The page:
Now your app is ready for a final release. You can be quite assured that no major issue can come up now. You can even refine the experience of your final release, by opting for a staged rollout where you push the final version of your app incrementally to small portions of your users.

Pro tip: Try the beta by CrashAnalytics to seamlessly manage and distribute your beta app.

10. Decided on your app’s minimum SDK

It’s the right time to finalize the minimum SDK you are going to support. It basically depends on the features your app wants to support and the user base it wants to target. There should be a proper balance between these two.

If your app is using several non-backportable Material Design APIs, then you have to keep your minimum SDK to 21 (Lollipop). You wouldn’t probably want this as only 40% of the current user base is using Lollipop and above. You don’t want to miss out on such a huge volume of potential users, right?

Spend time on backporting features if you haven’t done it yet. If you decide to support API level 19 (Kitkat) and above, your potential user base jumps significantly from 40% to around 75%.

But my personal advice would be to support API level 15 and above (if possible) which lets you tap into above 97% of the current Android user base.

11. Make way for easy user feedback

Once your app is released and your users start using it, they will face some issues or have some suggestions and would like to get in touch with you directly.  It is very important to implement a proper feedback mechanism in your app.

Try to place the feedback action somewhere in the Navigation Drawer or in the Toolbar, so that it is easily accessible to your users. 

Also consider adding some FAQs in the feedback section which can solve some of the common queries almost immediately. This will not only save your users some valuable time, but will also save you from attending lesser support mails.

You should also give access to a public issue tracker (in Github maybe) so that your users can list down the bugs that they discover and it is also visible to all other users of your app. It is very important to be transparent to your users.

Bonus: If you want an enterprise level feedback solution and can afford it, try UserVoice or ZenDesk.

12. Start investing time on App Store Optimization

Haven’t heard of the term App Store Optimization (ASO) yet? It’s the right time to start learning about it. ASP is all about how you can optimize your app and your app’s listing on Play Store to attract organic downloads from the store.

Start preparing some clean and beautiful promotional graphics for your Play Store page. It is even better if you can record a small video showing off some of the coolest features of the app.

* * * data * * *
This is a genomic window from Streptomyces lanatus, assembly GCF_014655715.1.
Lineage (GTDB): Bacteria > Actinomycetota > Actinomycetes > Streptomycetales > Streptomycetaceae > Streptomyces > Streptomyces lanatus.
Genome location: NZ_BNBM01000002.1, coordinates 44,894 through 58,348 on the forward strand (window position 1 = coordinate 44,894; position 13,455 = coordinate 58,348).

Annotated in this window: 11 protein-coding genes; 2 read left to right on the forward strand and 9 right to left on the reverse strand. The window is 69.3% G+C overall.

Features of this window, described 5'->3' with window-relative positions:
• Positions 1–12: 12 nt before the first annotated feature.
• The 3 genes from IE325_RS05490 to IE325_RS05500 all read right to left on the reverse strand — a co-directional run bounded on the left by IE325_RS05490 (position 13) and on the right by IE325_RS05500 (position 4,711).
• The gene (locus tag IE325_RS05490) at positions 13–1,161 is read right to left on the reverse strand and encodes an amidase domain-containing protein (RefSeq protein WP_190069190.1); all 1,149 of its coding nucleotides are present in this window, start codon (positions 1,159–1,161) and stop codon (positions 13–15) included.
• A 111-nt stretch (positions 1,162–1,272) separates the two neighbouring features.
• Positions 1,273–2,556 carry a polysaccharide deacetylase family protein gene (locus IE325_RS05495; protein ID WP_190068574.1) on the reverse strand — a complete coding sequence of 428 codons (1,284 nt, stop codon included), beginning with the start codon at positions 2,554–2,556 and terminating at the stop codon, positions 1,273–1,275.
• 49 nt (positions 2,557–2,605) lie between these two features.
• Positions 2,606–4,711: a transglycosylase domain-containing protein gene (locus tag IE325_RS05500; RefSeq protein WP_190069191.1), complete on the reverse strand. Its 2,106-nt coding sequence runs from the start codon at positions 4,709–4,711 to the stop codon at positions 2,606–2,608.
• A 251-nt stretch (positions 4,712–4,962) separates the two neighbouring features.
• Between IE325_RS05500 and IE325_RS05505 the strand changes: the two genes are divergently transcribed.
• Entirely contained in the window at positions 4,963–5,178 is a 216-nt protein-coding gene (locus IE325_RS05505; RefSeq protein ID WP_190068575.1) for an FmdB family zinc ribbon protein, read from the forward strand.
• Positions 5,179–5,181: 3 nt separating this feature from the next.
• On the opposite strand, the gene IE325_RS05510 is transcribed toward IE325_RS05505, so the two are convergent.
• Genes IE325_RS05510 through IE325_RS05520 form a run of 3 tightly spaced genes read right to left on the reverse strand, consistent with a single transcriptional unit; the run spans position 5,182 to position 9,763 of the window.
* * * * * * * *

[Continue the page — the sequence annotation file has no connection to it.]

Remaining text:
I have seen many developers making the mistake of writing their Play Store page description just before releasing their app. Don’t do it. Spend a considerable amount of time and effort researching how you can write an optimized description which can drive organic downloads. But don’t overdo it, or make it look spammy.

Spend time researching on the keywords you are going to target and how you are going to incorporate them in your page’s title and description. Thoroughly research who your competitors are and what they are doing to improve their rankings?

Rome was not built in a day. You cannot get your app optimized and ranked well within days. It takes time and money too, but once you get it right, you are on the path to reach your next few million users.

Bonus: Use services like SensorTower or AppAnnie to get a complete insight into your competition and how you can improve your Play Store ranking.

13. Decide on a proper release date

This is important. Plan a proper release date so that you or your team is available for the next few days after the app is released.

I had a bitter experience of making a big mistake when I had released a major bug fix update on a Friday and went on to a vacation for the weekends. When I came back on Monday, I was greeted with lots of 1 star ratings and emails regarding a crash that all users of a particular Android version were seeing. The issue was minor, but the impact was major. And it did hurt a lot.

This is something that you should religiously follow not only for your first release, but for every major update of your app. Always be prepared for contingency.

14. Give it that finishing touch

If you are taking care of all the points mentioned above, you are mostly good to go. But still, there are some minor things that you may be interested implementing to give your app the last finishing touch.

Before making the final release of your app, ensure all the to-dos have been addressed. We developers have a habit of adding to-dos whenever there is something we need to look into later, or whenever we get a bit lazy.

It’s also the right time to find a way to monetize your app. If you are good at something never do it for free. Either add in-app purchases or incorporate some ads (native ads, interstitial ads, etc) to start making money out of your product right away.

It is also a very good practice to add a changelog so that your users know exactly what have been fixed or improved from the previous version. It is also a good practice to credit and add the license information of all the open-source libraries you are using. 

Let me know in the comments below if you find these techniques useful in making your app successful on Play Store. 

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Image credit: Flickr

Topics: App DevMobile